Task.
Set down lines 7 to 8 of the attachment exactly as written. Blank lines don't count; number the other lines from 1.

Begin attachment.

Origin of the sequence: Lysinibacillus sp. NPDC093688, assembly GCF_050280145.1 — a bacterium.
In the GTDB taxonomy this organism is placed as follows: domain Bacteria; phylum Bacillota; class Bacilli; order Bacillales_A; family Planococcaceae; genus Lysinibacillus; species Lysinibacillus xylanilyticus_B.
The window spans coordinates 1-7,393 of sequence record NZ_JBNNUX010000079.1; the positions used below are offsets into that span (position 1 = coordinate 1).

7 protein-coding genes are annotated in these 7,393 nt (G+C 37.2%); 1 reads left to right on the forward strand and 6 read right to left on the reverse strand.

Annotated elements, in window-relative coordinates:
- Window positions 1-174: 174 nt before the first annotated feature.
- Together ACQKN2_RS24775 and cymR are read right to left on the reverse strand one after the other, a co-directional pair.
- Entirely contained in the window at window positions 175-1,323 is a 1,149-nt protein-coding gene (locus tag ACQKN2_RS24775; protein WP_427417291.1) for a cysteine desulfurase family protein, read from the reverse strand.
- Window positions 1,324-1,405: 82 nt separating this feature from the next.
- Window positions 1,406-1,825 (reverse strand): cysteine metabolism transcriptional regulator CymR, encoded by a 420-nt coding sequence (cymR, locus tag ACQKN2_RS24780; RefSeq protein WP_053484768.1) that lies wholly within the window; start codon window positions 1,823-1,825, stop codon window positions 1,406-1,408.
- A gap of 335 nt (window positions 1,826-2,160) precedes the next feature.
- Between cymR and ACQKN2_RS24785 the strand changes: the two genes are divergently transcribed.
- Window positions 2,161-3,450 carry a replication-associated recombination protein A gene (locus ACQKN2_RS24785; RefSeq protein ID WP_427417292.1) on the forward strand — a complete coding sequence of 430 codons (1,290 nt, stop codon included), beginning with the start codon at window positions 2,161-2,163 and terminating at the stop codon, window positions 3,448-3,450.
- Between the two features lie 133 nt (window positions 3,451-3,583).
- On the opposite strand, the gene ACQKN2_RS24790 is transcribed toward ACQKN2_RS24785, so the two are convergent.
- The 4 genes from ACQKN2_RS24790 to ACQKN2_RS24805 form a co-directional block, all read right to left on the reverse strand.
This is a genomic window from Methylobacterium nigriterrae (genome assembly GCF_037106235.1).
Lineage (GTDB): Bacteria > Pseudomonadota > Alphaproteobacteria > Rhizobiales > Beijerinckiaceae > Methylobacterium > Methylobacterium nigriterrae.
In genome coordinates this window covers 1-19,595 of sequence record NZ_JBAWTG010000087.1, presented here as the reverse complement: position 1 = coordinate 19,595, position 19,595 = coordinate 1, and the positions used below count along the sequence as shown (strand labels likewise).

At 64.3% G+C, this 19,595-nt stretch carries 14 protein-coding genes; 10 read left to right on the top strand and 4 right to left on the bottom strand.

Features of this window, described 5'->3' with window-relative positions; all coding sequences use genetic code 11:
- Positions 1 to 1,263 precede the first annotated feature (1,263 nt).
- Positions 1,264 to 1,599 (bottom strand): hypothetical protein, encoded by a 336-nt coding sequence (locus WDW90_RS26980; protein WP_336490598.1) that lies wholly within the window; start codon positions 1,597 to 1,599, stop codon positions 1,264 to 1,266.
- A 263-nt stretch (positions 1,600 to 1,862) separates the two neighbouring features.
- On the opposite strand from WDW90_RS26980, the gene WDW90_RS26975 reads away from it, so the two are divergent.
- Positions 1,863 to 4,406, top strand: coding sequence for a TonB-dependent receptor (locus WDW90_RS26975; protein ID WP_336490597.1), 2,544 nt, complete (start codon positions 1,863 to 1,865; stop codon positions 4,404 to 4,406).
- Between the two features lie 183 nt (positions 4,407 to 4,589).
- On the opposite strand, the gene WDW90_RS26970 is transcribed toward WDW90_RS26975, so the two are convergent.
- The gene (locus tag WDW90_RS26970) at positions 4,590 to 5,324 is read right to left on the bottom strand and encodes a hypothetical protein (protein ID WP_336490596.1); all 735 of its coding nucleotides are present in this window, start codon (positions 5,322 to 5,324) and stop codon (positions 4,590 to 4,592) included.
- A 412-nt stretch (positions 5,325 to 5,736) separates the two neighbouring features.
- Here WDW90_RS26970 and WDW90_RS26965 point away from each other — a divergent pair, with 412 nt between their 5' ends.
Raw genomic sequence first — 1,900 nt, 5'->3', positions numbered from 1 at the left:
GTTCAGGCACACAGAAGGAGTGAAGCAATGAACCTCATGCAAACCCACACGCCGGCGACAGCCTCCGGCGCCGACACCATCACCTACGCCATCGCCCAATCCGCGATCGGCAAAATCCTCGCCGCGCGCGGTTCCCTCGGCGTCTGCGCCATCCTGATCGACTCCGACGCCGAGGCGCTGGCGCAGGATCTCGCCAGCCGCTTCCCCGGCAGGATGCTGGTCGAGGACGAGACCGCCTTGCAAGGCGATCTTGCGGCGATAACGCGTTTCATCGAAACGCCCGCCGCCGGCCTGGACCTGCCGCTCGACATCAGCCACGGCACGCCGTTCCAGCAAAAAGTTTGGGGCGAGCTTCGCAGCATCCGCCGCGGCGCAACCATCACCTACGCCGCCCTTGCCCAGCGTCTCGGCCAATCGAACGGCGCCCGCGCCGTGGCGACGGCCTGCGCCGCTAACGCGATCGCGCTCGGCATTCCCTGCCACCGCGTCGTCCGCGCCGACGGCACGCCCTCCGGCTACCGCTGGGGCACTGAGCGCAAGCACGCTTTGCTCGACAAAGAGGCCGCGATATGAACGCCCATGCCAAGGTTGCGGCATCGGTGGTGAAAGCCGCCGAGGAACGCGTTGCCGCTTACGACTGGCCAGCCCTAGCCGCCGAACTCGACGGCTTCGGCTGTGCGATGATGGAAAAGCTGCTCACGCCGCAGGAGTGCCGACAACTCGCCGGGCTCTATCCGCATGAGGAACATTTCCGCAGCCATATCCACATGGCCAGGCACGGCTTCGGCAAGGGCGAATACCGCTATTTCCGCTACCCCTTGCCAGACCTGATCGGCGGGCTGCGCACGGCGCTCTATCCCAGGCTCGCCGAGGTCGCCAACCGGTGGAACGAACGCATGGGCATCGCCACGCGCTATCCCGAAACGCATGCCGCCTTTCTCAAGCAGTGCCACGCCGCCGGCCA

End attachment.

- Together ACQKN2_RS24775 and cymR are read right to left on the reverse strand one after the other, a co-directional pair.
- Entirely contained in the window at window positions 175-1,323 is a 1,149-nt protein-coding gene (locus tag ACQKN2_RS24775; protein WP_427417291.1) for a cysteine desulfurase family protein, read from the reverse strand.